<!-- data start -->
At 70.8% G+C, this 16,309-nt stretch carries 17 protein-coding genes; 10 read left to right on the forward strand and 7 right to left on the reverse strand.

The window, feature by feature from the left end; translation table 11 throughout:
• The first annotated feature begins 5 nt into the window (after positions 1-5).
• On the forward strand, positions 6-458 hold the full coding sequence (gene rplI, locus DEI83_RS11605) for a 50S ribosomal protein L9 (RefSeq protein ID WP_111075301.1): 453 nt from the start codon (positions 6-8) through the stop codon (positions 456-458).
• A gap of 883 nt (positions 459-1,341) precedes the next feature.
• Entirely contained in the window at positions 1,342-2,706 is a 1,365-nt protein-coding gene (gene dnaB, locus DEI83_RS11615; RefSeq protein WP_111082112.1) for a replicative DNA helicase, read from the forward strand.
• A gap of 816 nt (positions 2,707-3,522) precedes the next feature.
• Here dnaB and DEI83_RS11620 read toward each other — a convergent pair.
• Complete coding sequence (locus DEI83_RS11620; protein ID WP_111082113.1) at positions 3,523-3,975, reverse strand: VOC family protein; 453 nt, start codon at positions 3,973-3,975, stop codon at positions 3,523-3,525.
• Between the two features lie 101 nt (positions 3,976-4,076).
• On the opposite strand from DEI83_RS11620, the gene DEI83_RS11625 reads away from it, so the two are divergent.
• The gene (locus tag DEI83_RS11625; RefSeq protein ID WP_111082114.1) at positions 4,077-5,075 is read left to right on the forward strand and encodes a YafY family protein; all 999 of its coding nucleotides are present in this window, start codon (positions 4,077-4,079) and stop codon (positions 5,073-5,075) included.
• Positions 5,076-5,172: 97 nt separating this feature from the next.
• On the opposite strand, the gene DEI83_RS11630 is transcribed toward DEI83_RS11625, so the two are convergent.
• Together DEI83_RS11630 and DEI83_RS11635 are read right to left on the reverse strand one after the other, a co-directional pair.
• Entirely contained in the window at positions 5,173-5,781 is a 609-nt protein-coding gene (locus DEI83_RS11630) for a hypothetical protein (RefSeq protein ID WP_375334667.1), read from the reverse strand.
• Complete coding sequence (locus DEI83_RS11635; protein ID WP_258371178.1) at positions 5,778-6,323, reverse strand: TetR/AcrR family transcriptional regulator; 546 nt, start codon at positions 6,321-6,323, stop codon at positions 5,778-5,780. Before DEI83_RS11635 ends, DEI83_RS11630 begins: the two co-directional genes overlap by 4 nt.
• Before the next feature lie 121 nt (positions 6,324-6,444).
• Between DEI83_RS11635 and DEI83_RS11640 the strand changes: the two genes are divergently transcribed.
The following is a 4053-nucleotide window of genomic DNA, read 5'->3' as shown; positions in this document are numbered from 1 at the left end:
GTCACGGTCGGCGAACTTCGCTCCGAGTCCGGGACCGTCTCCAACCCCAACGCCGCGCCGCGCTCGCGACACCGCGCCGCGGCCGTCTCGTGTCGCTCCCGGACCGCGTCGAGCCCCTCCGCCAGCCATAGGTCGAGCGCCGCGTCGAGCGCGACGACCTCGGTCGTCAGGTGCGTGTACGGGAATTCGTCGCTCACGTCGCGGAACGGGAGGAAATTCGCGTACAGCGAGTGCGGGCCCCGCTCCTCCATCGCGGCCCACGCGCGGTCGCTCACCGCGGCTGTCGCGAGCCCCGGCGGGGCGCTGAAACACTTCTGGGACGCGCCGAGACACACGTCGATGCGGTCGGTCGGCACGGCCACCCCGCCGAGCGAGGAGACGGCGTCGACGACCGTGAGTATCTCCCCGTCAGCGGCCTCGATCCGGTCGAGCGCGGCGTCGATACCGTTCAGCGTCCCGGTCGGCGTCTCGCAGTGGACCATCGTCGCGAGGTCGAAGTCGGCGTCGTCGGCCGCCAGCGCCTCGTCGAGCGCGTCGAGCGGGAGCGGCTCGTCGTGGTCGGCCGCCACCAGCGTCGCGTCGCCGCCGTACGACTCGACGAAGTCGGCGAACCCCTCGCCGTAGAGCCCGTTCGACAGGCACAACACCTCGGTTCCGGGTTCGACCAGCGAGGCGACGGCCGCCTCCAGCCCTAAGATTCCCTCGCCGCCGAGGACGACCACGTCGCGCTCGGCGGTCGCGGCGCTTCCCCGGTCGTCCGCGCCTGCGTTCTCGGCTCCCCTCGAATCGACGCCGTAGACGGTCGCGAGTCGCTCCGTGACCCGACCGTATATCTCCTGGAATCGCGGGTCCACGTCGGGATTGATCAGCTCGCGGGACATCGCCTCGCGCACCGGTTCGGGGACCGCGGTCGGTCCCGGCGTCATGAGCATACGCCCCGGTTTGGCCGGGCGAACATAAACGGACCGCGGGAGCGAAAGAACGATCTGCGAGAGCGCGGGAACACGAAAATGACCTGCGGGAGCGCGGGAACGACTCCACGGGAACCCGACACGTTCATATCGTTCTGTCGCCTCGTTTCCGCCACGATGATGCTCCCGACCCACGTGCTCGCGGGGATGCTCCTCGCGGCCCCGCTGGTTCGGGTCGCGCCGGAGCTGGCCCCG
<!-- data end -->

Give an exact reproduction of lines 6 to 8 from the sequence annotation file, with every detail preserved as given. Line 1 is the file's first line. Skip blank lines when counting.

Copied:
• Entirely contained in the window at positions 1,342-2,706 is a 1,365-nt protein-coding gene (gene dnaB, locus DEI83_RS11615; RefSeq protein WP_111082112.1) for a replicative DNA helicase, read from the forward strand.
• A gap of 816 nt (positions 2,707-3,522) precedes the next feature.
• Here dnaB and DEI83_RS11620 read toward each other — a convergent pair.